We began to balance Felim’s preference for historical realism with my own taste for mild fantasy. I was cool so long as he didn’t make everything about the Brits, and he was happy if I kept references to pederasty to a minimum. I can see now that Felim had some valid concerns of his own about my contributions. It wasn’t that he wanted the whole thing to be a hagiography of the man per se. It was more that he didn’t think having Pearse getting trapped in a haunted house on the eve of the Easter Rising was necessarily the right direction to take. We compromised and moved toward finishing what we had in a timely manner, but I did begin to notice that what had once been a pamphlet had really quite recklessly expanded. Felim was in the grip of a fervent passion for his art and it seemed each time I looked up, there would be another new draft and another new dispute. Things came to a head when I looked up and found that the comic was now 16 pages long with 2 appendices. It had subplots and dream sequences. To make matters worse, I’d only narrowly vetoed a musical number earlier, so in the spirit of compromise I had to allow for the bewildering graphs and charts he’d added to page 6.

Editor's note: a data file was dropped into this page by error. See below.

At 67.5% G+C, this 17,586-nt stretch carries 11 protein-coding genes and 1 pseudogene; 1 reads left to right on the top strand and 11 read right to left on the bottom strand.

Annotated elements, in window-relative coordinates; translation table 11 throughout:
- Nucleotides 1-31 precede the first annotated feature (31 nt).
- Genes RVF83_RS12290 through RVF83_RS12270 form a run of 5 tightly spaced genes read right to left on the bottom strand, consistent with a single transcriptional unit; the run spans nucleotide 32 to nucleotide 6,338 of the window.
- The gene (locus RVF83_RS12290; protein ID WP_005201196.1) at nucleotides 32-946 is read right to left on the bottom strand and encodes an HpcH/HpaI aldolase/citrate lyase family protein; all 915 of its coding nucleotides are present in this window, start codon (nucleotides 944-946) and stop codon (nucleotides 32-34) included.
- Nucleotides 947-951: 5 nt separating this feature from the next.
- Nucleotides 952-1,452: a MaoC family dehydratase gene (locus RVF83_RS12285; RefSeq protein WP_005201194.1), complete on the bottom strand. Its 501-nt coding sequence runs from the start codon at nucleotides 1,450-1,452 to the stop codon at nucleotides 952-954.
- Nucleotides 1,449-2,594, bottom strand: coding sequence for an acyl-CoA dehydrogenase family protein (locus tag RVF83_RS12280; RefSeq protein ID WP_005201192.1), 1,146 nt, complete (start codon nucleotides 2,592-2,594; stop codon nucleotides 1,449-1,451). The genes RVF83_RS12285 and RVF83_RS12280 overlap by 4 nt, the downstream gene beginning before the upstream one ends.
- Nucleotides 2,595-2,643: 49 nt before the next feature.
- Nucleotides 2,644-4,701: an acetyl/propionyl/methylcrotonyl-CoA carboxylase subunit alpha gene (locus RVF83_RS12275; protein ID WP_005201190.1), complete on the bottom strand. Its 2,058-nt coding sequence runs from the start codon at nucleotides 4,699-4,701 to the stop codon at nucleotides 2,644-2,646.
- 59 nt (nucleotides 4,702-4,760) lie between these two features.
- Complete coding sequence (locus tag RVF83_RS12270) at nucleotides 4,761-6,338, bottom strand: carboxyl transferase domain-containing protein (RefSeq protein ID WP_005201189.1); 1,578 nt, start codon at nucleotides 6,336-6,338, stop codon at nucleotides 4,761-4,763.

This was not the direction I’d anticipated for our project. We began to lash out at each other. Our teenage vocal chords were not ready for the onslaught. The volume increased and our sorry throats yelped and twanged, reducing us to undignified yodeling. I called him an artless hack. He called me a West Brit prick. I can’t remember who threw the first pencil, but it was I who began tearing pages strip-by-strip from the cardboard-lined pad he had filled with drawings. If we both had to start our stories from scratch, I didn’t care. This was a matter of principle. We hoarsely rasped insults and redoubled ripping and tearing every piece of paper in sight, showering ourselves in poorly daubed, historically-suspect confetti. When I eventually stormed out, I left the philistine alone in his nest of shreds, glowering from its centre like a massive, Republican hamster.